The Birth Control Movement, The Sexual Revolution, and How We Got Where We Are Now

The birth control movement and sexual revolution were pretty important moments in feminist history.  In women’s history.  They changed the trajectory of women’s possibilities forever in the United States, and in other countries that they have impacted.  And they started in the 1950’s, with the push to legalize birth control.

The FDA originally approved birth control for sale and consumption in the United States in 1960.  One of the pill’s main advocates was the now-famous Margaret Sanger, who went on to found the Planned Parenthood Federation of America, an organization that remains important in the promotion of sexual health services and family planning today.  Sanger’s belief was that women needed the ability to regulate their own fertility, and her organization was one of the first to actively promote the use of contraception in the United States.

It’s worth noting, however, that this movement had a darker beginning.  Sanger was a noted eugenicist, pushing for the poor to reproduce less.  In reality, it was the uneducated that Sanger felt should not reproduce, but the fact remains, she was a eugenicist.  She also couched her arguments in the rhetoric of the times, which focused on the need to curb global population growth to prevent a resource management disaster, which many at the time feared was coming.  It was a very Malthusian way to look at the issue, but it was in fact the way that the issue was being discussed when Sanger was actively working on it.

The movement picked up speed during the 1960’s.  In 1965, the Supreme Court ruled in Griswald v Connecticut that married couples should be able to access contraception.  The sexual revolution started to gain momentum, and social attitudes about sex started to shift in the late sixties and early seventies.  The introduction and promotion of birth control techniques altered the risk calculus around extramarital sex, which in turn led to the beginnings of the changes in sexual culture that we’ve seen pulled through to today.

Here’s the thing I’m not sure everyone realizes about birth control: it changed the scope of possibilities for women even if they, personally, were not on the pill.  That’s probably something worth recognizing today.  This happened in a couple of ways:

  1. Birth control altered the decision-making calculus about when to start a family.  This fundamentally altered the marriage market, meaning it reduced the trade-offs women had to make with regards to getting married and starting a family if she also wanted to pursue a career, which in turn made it more viable to go for higher education or start a career before starting a family.
  2. Birth control also helped to alter employers’ perceptions of women.  To this day, this change has not been fully achieved, but birth control marked the beginnings of employers being able to, and therefore more willing to, hire women without the fear that they would abruptly get pregnant and quit.  Women were able to present themselves as serious about their careers and have that be believed.  Even if this has not yet been fully realized in the workplace and women today still face hiring discrimination or lower wages, the fact remains that they may never have gotten a foot in the door in certain fields without this.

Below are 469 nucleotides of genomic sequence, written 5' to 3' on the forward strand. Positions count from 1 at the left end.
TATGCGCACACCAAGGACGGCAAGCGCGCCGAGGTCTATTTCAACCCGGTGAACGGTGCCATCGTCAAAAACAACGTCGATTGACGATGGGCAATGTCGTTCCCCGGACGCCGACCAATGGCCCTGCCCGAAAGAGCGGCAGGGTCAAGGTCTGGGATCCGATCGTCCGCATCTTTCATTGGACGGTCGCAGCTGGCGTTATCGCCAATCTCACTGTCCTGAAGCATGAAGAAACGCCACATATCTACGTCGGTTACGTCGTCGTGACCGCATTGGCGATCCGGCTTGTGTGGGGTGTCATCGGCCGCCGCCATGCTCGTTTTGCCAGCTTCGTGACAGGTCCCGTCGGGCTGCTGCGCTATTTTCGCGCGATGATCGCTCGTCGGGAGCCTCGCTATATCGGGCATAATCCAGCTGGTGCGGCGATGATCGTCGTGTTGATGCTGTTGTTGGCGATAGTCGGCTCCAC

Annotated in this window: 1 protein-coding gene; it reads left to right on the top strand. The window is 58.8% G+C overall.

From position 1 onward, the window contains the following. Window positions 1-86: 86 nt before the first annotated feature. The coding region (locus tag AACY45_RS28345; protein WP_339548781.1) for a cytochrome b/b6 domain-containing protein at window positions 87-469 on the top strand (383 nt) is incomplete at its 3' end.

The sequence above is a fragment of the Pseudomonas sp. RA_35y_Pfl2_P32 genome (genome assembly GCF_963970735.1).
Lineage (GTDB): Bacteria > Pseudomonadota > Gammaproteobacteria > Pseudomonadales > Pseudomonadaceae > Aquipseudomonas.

3. Women were better able to transition into fields as more women took jobs in them.  This may sound a little silly, but the reality is that the first wave of women to push their way into law, or medicine, or engineering probably had a pretty rough time of it.  As more women have been able to push into these fields they have (to some extent-~-we know there are still serious problems in the STEM fields as well as in politics) been able to make those fields more woman-friendly so to speak.  The saying we often use is “you cannot be what you cannot see”.  Birth control allowed women to pave the way into these fields for other women by allowing them to prioritize their education and careers as they saw fit, which in turn made it easier for other women, regardless of whether or not they were on the pill, to get into those fields.

That’s a lot for a couple of little pink pills to achieve.  And they’ve done a lot more around for women around the world.  Birth control fundamentally alters the meaning of sex as a means for both reproduction and domination by giving women the ability to access their agency and make some sort of choice regarding the outcomes of sexual encounters.  In the developing world, this has been particularly meaningful.  Birth control has also helped to keep women in school long enough to finish secondary school and even college, which has altered the field of possibilities for women who may otherwise have never had these opportunities.

I really don’t know how else to say this: birth control has been, quite simply, one of the most influential inventions of the twentieth century.  It altered the gendered patterns of organization in our society and changed gender roles in a fundamental way by enabling women to control their reproductive processes.  Today, the family planning movement is focused less on population control and substantially more on reproductive health and reproductive rights: it’s a movement focuses on empowering women and families to make important decisions that shape their futures.

So when you look at how far we’ve come, remember: we have fought a lot of hard battles, but reproductive rights made it possible to get where we are today.  They matter, and they’ll continue to matter.  The women of the last half century worked hard to get us access to the tools we need to make our own choices about our lives, and it’s a battle worth continuing to fight.

Happy Women’s History Month.

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~ by Randi Saunders on March 15, 2013.

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